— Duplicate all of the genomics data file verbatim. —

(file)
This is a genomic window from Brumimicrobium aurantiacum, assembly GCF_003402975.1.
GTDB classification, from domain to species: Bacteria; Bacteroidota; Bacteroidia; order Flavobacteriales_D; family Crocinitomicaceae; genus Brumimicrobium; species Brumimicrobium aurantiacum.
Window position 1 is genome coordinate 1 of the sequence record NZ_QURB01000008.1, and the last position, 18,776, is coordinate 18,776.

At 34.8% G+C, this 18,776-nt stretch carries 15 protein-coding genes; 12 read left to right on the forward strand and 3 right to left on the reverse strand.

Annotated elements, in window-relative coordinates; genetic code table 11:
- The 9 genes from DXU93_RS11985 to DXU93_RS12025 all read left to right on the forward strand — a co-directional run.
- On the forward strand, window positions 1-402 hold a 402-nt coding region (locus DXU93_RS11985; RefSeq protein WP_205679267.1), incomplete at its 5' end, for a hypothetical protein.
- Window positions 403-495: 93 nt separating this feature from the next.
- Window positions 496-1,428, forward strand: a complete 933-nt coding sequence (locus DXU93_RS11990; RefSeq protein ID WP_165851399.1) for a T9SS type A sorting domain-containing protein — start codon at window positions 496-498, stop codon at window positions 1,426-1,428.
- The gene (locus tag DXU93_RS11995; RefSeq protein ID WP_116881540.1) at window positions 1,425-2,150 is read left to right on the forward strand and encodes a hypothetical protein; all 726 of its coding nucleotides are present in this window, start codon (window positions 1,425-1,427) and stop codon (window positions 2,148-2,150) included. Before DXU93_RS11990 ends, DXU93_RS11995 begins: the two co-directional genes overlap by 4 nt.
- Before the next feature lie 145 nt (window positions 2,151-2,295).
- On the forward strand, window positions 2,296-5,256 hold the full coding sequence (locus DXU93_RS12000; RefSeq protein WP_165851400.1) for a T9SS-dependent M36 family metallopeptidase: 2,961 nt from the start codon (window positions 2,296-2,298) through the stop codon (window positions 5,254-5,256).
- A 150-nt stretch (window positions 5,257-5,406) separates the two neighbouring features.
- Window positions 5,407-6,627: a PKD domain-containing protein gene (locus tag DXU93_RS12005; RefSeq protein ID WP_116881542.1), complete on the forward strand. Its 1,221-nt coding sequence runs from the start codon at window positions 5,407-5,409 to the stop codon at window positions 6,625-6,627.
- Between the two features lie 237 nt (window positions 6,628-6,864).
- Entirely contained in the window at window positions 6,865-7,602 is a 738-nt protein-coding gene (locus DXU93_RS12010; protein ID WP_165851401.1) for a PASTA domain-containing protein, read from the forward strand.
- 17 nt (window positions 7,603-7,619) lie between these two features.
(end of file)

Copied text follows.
This is a genomic window from Brumimicrobium aurantiacum, assembly GCF_003402975.1.
GTDB classification, from domain to species: Bacteria; Bacteroidota; Bacteroidia; order Flavobacteriales_D; family Crocinitomicaceae; genus Brumimicrobium; species Brumimicrobium aurantiacum.
Window position 1 is genome coordinate 1 of the sequence record NZ_QURB01000008.1, and the last position, 18,776, is coordinate 18,776.

At 34.8% G+C, this 18,776-nt stretch carries 15 protein-coding genes; 12 read left to right on the forward strand and 3 right to left on the reverse strand.

Annotated elements, in window-relative coordinates; genetic code table 11:
- The 9 genes from DXU93_RS11985 to DXU93_RS12025 all read left to right on the forward strand — a co-directional run.
- On the forward strand, window positions 1-402 hold a 402-nt coding region (locus DXU93_RS11985; RefSeq protein WP_205679267.1), incomplete at its 5' end, for a hypothetical protein.
- Window positions 403-495: 93 nt separating this feature from the next.
- Window positions 496-1,428, forward strand: a complete 933-nt coding sequence (locus DXU93_RS11990; RefSeq protein ID WP_165851399.1) for a T9SS type A sorting domain-containing protein — start codon at window positions 496-498, stop codon at window positions 1,426-1,428.
- The gene (locus tag DXU93_RS11995; RefSeq protein ID WP_116881540.1) at window positions 1,425-2,150 is read left to right on the forward strand and encodes a hypothetical protein; all 726 of its coding nucleotides are present in this window, start codon (window positions 1,425-1,427) and stop codon (window positions 2,148-2,150) included. Before DXU93_RS11990 ends, DXU93_RS11995 begins: the two co-directional genes overlap by 4 nt.
- Before the next feature lie 145 nt (window positions 2,151-2,295).
- On the forward strand, window positions 2,296-5,256 hold the full coding sequence (locus DXU93_RS12000; RefSeq protein WP_165851400.1) for a T9SS-dependent M36 family metallopeptidase: 2,961 nt from the start codon (window positions 2,296-2,298) through the stop codon (window positions 5,254-5,256).
- A 150-nt stretch (window positions 5,257-5,406) separates the two neighbouring features.
- Window positions 5,407-6,627: a PKD domain-containing protein gene (locus tag DXU93_RS12005; RefSeq protein ID WP_116881542.1), complete on the forward strand. Its 1,221-nt coding sequence runs from the start codon at window positions 5,407-5,409 to the stop codon at window positions 6,625-6,627.
- Between the two features lie 237 nt (window positions 6,628-6,864).
- Entirely contained in the window at window positions 6,865-7,602 is a 738-nt protein-coding gene (locus DXU93_RS12010; protein ID WP_165851401.1) for a PASTA domain-containing protein, read from the forward strand.
- 17 nt (window positions 7,603-7,619) lie between these two features.